Mitchell Tarnowski
Shellfish Program

Table of Contents


History of Oyster Population Surveys in Maryland

Present Day Fall Survey

Summary of the 2002 Survey Results

Additional Reading

The Author


"How are the oysters doing?" As a shellfish biologist for the Maryland Department of Natural Resources, this is probably the most common question asked of me, particularly at the start of the oyster season in October. The topic is a great icebreaker at social gatherings (providing the subject is changed before the listenerís eyes glaze over). Oysters have a mystique all their own, and not just for the watermen who depend on the bivalve for their livelihood. The general populace around the Chesapeake never seems to tire of news about oysters, as evidenced by the myriad of newspaper articles that crop up about the same time that the leaves start turning colors. Television news crews endure rough conditions on the bay for a few minutes of footage aboard the survey boat, all for the consumption of the expectant public. This fascination with oysters goes well beyond the merely gustatory, however, or their ecological role as reef builders and filter feeders; even beyond the history and tradition of oystering and the romance of earning a living on the water. At best resembling a mud-covered rock, an oyster is not warm or cuddly such as some Pooh-like creature, or aesthetically appealing like many of its molluscan relatives with their beautiful shells. Yet there is something inherently charismatic about the oyster itself that defies explanation. Perhaps this is a topic better left for poets and philosophers rather than biologists.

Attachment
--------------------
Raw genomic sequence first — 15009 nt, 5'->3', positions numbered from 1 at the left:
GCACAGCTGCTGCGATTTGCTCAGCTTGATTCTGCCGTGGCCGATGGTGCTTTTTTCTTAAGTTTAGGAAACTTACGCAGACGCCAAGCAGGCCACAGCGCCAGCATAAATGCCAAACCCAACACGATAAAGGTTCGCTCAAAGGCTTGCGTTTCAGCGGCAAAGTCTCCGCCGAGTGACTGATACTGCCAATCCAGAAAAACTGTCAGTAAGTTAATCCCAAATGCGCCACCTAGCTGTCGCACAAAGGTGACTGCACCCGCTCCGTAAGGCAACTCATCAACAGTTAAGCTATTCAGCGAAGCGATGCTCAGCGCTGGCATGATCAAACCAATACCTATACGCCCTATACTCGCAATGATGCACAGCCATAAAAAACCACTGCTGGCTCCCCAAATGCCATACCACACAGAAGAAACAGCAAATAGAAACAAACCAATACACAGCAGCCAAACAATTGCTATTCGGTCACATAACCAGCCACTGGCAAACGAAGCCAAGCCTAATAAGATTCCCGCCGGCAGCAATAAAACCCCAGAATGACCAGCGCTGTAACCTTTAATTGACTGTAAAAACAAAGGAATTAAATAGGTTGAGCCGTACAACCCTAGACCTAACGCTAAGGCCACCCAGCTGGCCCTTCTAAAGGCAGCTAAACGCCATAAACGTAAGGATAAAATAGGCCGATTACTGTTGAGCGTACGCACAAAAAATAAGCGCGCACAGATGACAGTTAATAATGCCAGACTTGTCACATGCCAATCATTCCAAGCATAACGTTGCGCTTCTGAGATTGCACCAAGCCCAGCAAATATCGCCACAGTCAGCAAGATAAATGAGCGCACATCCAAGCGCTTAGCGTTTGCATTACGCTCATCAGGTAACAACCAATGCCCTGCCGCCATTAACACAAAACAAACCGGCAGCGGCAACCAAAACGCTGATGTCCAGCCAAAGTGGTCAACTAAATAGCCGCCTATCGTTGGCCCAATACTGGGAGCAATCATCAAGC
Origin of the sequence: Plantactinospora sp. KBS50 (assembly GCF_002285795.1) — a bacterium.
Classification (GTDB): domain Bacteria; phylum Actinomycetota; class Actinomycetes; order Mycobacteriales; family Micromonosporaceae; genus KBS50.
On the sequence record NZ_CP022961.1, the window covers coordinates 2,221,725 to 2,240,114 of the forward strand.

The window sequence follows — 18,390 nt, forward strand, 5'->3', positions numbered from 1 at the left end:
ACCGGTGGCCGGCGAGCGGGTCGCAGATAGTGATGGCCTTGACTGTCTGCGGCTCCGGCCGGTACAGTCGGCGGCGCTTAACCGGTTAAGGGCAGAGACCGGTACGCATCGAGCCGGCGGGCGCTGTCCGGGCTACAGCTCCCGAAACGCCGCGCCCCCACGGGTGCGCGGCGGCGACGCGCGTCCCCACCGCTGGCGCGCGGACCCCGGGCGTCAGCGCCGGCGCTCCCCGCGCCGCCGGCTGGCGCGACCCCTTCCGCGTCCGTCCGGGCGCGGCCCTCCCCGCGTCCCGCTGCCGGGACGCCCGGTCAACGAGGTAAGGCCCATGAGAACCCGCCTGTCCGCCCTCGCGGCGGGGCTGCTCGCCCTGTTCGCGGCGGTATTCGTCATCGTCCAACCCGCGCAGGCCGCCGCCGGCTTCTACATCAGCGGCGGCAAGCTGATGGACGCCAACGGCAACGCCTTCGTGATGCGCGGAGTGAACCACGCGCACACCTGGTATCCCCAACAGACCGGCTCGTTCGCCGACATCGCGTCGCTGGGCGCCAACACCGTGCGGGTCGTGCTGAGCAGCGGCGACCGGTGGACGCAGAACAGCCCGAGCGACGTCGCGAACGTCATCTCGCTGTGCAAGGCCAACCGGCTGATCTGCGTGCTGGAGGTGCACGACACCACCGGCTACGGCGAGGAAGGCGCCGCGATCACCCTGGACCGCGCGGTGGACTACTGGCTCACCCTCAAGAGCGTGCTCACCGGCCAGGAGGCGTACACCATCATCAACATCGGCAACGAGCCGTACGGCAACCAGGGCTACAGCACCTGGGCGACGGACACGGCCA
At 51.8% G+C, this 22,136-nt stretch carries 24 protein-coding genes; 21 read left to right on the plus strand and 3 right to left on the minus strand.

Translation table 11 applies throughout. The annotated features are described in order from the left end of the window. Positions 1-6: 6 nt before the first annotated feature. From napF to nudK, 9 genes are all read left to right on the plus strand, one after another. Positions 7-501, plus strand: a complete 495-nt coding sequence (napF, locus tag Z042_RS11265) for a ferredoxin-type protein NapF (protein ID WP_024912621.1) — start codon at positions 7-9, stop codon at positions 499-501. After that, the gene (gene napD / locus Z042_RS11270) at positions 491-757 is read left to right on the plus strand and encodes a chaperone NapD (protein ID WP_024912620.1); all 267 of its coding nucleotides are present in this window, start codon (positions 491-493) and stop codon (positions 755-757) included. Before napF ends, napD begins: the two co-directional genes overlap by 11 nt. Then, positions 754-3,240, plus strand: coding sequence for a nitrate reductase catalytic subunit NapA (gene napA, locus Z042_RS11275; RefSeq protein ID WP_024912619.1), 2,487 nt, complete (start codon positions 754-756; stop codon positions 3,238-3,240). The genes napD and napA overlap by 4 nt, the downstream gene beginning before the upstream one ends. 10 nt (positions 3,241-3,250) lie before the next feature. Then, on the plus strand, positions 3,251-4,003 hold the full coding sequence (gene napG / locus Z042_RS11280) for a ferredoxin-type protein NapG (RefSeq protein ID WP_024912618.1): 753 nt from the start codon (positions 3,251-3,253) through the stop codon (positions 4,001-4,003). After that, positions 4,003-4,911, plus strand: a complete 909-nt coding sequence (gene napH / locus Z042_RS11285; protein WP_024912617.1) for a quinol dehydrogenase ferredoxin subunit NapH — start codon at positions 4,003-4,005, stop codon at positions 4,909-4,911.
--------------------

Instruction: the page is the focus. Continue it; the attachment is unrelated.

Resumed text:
History of Oyster Population Surveys in Maryland

The opening question is an age old one. Aside from metaphysical inquiry or casual curiosity, however, the need for obtaining the answer has been driven by economic and (more recently) ecological considerations, stemming from the oysterís importance in commerce and in nature. Thus, the basic objective of an oyster population survey is to provide information for the conservation and enhancement of this valuable natural resource. In Maryland, the approximately 200,000 acres of natural oyster bars belong to the public domain. Because stewardship of these oyster grounds is the responsibility of the state, these surveys are inevitably undertaken with government sponsorship.